Latest posts by entropy (see all)
- Boots on the Ground – entropy Visits His Local Chili Cook Off – April 25, 2017
- You Should Be Watching The Magicians – April 19, 2017
- entropy Reads the Classics…. a call for submissions – March 13, 2017
The Magicians, Syfy’s other modest-budgeted hit show from last year (along with the adaptation of The Expanse novels, which warrants its own post should this one find an audience), is probably the finest fantasy-themed show on TV not named Game of Thrones, and the second season finale airs tonight at 9 PM Eastern.
If you’re not already watching, you really should be, and I’ll attempt to provide some reasons why in this here column, along with reasons that appeal to most of our baser natures toward the end of the post (oooo! reasons to stick around!).
Simply put, as so many other reviews and recaps have stated, this show is Harry Potter And The Real World, which is fairly apt, and it’s also one of the best shows Syfy has managed to put on TV since Battlestar Galactica went off the rails and screwed up the landing in their final seasons. Essentially, magic is a problematic part of what passes for our “real” world, and there’s an entire portion of the world dedicated to this. There are special schools, banks has magic-prevention tech, and for everyone who tries to make it and fails, there are subcultures built around finding a way into the main world of magic by any means necessary. The whole thing feels believable, even if some of the details don’t quite work (there’s a subplot involving a US Senator who has no idea magic exists, which doesn’t quite make sense to me…. someone in power how to know about this, right?), on the whole, they get it right.
All characters on the Magicians are deeply flawed without succumbing to the trap of every show on the CW network: they’re not complete idiots who forget they have access to magic when it’s convenient for the plot. Main character Quentin has been denied magic his entire life, and when it finally becomes real, he’s still somehow unhappy because he finds out it doesn’t fix everything by, well, magic. Best friend Julia, who has long been the best at everything, suddenly finds something she isn’t good enough for… and it breaks her. Alice, the flip side to Julia’s coin, is so good at magic she hides it behind a shy exterior. Penny is a typical tough-guy type who acts that way because he’s had the voice of a monster in his head his entire life. Kady pretends to be a tough girl but shatters like glass without warning. Elliot and Margo… well, they’re awful, but in the best possible ways, and their friendship is a high point for the series. The professors and teachers don’t act like they know everything, and seem more like real teachers than I’ve actually seen on TV in a long time.
The first season was all about an external threat, The Beast, and how this gang of idiots can find a way to beat him without dying, again… and again…. and again. Plus, the Beast is a jaunty, flippant villain who was just fun to watch as he taunted and tormented our crew throughout the season. Julia spent the season trying to find a way into the magical elite, and the end reveal of her arc was heartbreaking, and lead to a truly innovative twist. The second season is far more about how these people all manage to beat themselves, constantly, without any help from anyone else, and how maybe they can overcome that. Tonight’s finale seems to pack an emotional punch, and I hope they get it right.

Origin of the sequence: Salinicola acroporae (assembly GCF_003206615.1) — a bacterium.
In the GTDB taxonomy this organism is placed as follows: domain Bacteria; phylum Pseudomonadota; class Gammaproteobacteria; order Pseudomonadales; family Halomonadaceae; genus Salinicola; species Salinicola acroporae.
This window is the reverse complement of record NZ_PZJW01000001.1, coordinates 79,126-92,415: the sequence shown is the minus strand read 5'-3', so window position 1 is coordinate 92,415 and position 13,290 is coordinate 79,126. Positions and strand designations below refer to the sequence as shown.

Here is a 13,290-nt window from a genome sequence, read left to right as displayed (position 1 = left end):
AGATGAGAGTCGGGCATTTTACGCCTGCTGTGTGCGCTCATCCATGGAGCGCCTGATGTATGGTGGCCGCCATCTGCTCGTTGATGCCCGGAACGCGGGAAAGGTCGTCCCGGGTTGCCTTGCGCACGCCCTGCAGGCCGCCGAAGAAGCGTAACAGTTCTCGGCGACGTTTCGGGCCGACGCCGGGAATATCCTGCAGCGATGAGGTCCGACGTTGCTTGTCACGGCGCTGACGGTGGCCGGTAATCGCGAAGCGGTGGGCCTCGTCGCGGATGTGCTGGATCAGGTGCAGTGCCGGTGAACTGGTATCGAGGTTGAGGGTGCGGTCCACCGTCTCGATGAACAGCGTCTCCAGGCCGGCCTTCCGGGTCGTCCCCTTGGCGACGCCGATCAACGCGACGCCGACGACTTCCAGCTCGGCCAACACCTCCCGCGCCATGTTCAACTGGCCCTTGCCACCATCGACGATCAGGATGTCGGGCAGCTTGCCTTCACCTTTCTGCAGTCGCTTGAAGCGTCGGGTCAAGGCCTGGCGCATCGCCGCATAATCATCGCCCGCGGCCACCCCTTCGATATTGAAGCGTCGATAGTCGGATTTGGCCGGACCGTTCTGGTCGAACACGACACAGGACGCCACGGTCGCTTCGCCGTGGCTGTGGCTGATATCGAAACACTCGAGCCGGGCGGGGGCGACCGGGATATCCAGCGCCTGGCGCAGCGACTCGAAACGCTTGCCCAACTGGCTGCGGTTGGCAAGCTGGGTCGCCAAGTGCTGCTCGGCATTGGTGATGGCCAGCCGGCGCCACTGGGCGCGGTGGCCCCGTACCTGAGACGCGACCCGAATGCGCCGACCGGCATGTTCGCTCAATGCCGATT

Through the course of two seasons, Syfy, the writers, and one of the original showrunners from Supernatural have managed to create a compelling world, a relatable cast of characters, believable relationships, and some damn fine dialogue in a show that basically marries Harry Potter and The Chronicles of Narnia, with a lot more sex and cursing. The Magicians uses the USA/Mr. Robot trick of bleeping out every use of the word “fuck,” and they use it a lot on this show, in instances that make sense for real, adult people in mind-bending circumstances. For instance, when Penny sees how he’s presented as a stereotypical Indian in Quentin’s dream, he doesn’t call Q an asshole, he goes for a full-blown “You racist MOTHERFUCKER!”
The show takes a lot of chances, not least of which was killing a main character four episodes into the second season without warning, then managing to break every relationship between the main characters before slowly and somewhat realistically building them back up. The performances are pretty good, considering this is Syfy, and the effects are damn good. I mean, look at the dragon they did on regular TV without a huge budget!
At the show’s heart, it’s about how people with access to great power react to it, which reminds me of the blurb for Jonthan Lethem’s The Fortress of Solitude: “This is the story of what would happen if two teenaged boys obsessed with comic book heroes actually had superpowers: they would screw up their lives.” That’s exactly what happens here; people who have no idea how to live normal lives are given access to incredible power, and then told they have to save the world… and like most of us would, they make a fucking mess of it.
Oh…. I did promise that I would have more of the standard fare for DFO here, so here it is. If none of the above bullshit convinced you to watch, well, here’s the cast:
Margo, played by Summer Bishil:
Kady, Jade Tailor:
Julia, portrayed by Stella Maeve:
And, of course, Alice, played by the lovely and massively… talented…. Olivia Taylor Dudley: